Antarctica Just Had Its Coldest Season Ever. Here’s Why

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Bright sunny day in Antarctica. Full calm and reflection of icebergs in deep clear water. Travel by the ship among ices. Snow and ices of the Antarctic islands.

The South Pole recorded its coldest season since climate scientists began tracking temperatures on the continent in 1957, The Washington Post reported.

Antarctica’s average temperature over the last six months was minus 78 degrees, or 4.5 degrees below the average recorded over the previous 30 years, The Washington Post reported. The temperatures were recorded between April and September — Antarctica’s winter months — at the Amundsen-Scott South Pole Station. Temperatures even touched minus 100, at times, University of Wisconsin Scientists Matthew Lazzara told the Post.

Scientists pointed to a major polar vortex that swept through the southern continent as the likely cause for low temperatures, the Post reported.

“Basically, the winds in the polar stratosphere have been stronger than normal, which is associated with shifting the jet stream toward the pole,” National Oceanic and Atmospheric Administration Scientist Amy Butler said, according to the Post. “This keeps the cold air locked up over much of Antarctica.”

A polar vortex is a mass of low pressure and cold air, according to the National Weather Service. Polar vortices occur on both of Earth’s poles during their respective winter months.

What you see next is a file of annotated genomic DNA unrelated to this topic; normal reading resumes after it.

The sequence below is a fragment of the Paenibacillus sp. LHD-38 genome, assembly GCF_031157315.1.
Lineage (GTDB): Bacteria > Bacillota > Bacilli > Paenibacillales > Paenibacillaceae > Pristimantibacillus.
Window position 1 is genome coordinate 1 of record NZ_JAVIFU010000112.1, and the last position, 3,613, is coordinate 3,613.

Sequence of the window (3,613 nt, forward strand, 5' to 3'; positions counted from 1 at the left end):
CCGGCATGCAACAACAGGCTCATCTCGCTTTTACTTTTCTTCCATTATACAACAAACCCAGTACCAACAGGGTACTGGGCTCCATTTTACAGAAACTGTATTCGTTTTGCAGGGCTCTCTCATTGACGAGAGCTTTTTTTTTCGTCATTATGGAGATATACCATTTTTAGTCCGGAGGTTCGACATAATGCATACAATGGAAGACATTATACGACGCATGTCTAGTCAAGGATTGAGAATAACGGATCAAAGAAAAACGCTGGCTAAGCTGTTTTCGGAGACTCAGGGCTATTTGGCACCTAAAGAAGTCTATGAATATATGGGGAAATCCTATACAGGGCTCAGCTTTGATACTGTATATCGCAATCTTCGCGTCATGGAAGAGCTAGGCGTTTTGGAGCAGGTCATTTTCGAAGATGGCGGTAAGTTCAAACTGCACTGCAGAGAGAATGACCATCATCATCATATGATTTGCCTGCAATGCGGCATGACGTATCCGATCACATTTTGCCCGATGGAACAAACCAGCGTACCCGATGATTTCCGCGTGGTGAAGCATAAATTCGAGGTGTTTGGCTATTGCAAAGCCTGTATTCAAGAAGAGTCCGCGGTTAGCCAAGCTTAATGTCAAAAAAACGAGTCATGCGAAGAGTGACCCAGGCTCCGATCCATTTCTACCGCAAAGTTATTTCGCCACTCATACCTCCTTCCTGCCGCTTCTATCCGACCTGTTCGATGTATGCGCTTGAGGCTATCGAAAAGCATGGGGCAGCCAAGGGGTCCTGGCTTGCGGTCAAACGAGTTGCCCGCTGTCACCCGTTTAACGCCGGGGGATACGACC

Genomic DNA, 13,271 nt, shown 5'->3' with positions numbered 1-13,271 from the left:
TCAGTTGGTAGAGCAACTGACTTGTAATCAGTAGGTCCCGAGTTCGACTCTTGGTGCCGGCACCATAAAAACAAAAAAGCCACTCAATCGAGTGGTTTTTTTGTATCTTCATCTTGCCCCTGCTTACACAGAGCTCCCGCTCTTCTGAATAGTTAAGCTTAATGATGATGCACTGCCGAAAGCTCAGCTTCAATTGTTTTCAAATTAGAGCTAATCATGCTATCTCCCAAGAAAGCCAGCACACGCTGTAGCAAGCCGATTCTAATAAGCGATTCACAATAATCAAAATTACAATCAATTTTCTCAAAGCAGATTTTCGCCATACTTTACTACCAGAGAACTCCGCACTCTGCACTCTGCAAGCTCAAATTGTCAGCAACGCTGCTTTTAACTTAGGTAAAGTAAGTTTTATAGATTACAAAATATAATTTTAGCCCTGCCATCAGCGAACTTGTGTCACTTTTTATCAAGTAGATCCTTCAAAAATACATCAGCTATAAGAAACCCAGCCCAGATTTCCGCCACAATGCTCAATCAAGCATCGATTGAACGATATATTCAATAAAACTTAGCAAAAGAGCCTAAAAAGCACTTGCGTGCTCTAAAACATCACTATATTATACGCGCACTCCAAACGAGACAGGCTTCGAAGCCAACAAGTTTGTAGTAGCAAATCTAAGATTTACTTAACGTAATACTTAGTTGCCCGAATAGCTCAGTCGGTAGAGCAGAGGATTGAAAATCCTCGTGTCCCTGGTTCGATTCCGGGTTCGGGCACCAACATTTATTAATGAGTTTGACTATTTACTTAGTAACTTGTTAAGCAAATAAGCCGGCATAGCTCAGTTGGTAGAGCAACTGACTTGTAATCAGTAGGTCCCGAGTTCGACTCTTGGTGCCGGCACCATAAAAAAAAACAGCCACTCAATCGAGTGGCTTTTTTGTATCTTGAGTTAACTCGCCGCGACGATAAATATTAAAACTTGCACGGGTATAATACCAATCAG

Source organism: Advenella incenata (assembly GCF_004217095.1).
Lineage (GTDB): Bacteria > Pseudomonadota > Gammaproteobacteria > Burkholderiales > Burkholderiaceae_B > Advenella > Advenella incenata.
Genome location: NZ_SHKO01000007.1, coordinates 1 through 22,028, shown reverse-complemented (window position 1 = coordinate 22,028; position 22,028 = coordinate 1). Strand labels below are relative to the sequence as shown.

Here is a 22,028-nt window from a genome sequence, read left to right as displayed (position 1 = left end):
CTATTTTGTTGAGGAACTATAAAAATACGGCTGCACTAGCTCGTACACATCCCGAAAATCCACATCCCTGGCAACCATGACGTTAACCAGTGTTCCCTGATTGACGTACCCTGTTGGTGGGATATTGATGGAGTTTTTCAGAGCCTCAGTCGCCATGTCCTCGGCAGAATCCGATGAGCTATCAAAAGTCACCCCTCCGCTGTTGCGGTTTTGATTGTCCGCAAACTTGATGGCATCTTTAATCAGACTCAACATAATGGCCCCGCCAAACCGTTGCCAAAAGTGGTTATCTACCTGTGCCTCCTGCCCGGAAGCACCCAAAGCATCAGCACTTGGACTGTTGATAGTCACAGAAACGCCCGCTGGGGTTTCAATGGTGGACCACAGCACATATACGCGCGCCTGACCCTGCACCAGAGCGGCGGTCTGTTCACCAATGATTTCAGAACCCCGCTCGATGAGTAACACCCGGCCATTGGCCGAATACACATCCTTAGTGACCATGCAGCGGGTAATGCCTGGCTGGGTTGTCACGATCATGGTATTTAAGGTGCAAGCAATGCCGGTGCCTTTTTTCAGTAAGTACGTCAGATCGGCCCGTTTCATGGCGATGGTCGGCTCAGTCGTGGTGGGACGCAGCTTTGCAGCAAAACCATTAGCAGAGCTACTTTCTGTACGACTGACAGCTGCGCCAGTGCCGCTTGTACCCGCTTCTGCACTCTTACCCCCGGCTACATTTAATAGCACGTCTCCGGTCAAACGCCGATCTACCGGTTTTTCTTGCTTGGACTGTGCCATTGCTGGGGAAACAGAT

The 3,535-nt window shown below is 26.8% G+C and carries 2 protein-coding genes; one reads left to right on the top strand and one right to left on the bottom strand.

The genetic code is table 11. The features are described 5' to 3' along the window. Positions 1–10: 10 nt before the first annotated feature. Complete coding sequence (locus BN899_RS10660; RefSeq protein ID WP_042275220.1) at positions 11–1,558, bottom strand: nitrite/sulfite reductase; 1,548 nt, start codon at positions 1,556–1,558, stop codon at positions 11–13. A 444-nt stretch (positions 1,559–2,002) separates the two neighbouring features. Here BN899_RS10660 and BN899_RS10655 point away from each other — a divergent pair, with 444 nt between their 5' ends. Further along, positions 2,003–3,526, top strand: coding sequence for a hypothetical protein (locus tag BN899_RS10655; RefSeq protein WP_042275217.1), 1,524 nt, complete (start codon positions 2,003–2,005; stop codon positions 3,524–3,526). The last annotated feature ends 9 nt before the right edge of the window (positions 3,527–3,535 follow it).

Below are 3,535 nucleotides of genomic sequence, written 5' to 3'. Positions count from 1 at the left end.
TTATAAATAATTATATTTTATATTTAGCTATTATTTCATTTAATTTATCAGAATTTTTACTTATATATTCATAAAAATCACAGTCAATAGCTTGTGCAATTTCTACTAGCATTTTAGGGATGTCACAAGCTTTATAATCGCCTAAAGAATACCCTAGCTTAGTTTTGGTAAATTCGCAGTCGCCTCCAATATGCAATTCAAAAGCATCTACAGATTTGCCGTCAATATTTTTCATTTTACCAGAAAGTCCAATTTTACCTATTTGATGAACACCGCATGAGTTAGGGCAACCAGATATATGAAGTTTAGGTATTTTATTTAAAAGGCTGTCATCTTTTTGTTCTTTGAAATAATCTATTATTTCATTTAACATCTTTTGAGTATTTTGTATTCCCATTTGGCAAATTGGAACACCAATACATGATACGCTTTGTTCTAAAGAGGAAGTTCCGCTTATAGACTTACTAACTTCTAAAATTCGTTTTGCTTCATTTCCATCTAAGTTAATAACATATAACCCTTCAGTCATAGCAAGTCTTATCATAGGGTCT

Antarctica’s ice loss slowed considerably, too, National Snow and Ice Data Center (NSIDC) data showed. Sea ice extent, or the area where there is at least some recorded ice, reached its fifth-highest recorded level in August while the average pace of ice loss on the South Pole dipped to its 10th lowest level.

“The pace of ice loss for the month was much slower than in recent years but still near the average pace for the reference period of 1981 to 2010, leading to the tenth lowest August of the satellite data record,” the NSIDC said in a blog post in September.

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Krzysztof Wargan, a research scientist at National Aeronautics and Space Administration, echoed Butler’s view, saying the temperatures recorded on the ground related to the region’s strong polar vortex, the Post reported. University of Colorado Senior Research Scientist Ted Scambos added that polar vortex conditions can change rapidly, meaning high-speed winds could quickly reverse and give way to warming or rapid ice loss.

“One cold winter is interesting but doesn’t change the long term trend, which is warming,” Eric Steig, a professor of atmospheric sciences at the University of Washington, told the Post.

While Antarctica has experienced lower temperatures than expected this year, the rest of the world has warmed, according to climate scientist Zack Labe. In addition, the United Nations’ Intergovernmental Panel on Climate Change released a report in August, projecting that the world will continue to warm through 2050.

“The alarm bells are deafening, and the evidence is irrefutable: greenhouse gas emissions from fossil fuel burning and deforestation are choking our planet and putting billions of people at immediate risk,” UN Secretary-General António Guterres said in a statement. “Global heating is affecting every region on Earth, with many of the changes becoming irreversible.”

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